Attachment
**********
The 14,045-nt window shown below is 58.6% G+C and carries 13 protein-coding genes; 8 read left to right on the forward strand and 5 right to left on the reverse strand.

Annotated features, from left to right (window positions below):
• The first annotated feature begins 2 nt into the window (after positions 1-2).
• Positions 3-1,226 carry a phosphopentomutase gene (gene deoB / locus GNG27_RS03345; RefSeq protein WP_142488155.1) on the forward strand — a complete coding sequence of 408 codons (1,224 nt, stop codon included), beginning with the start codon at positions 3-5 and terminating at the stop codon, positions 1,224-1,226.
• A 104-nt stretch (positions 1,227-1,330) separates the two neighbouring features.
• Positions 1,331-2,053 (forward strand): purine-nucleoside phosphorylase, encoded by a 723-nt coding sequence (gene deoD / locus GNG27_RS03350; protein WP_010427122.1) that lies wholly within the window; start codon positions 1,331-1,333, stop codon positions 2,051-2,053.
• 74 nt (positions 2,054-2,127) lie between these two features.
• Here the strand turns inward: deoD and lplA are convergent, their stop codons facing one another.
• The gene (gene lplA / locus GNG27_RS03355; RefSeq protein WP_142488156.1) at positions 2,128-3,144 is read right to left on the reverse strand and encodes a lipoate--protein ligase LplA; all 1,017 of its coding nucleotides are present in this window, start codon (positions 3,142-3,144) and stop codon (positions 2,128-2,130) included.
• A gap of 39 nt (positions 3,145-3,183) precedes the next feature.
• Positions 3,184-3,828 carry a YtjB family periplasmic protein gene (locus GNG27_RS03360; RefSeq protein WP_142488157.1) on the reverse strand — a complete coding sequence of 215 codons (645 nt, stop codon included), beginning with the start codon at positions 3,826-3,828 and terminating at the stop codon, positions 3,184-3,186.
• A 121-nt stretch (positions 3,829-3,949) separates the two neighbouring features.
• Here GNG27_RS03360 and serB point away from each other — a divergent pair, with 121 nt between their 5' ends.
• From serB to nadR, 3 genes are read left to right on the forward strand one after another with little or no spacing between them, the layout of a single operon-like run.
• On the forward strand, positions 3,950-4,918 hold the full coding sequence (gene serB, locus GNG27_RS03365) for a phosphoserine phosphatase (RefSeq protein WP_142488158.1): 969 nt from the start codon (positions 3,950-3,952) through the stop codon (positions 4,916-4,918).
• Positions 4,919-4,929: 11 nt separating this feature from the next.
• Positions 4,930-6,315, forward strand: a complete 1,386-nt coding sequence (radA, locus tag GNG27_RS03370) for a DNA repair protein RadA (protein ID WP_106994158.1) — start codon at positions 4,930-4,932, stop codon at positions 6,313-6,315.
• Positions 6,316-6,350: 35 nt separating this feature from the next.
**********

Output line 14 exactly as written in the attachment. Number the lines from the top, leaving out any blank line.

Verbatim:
• From serB to nadR, 3 genes are read left to right on the forward strand one after another with little or no spacing between them, the layout of a single operon-like run.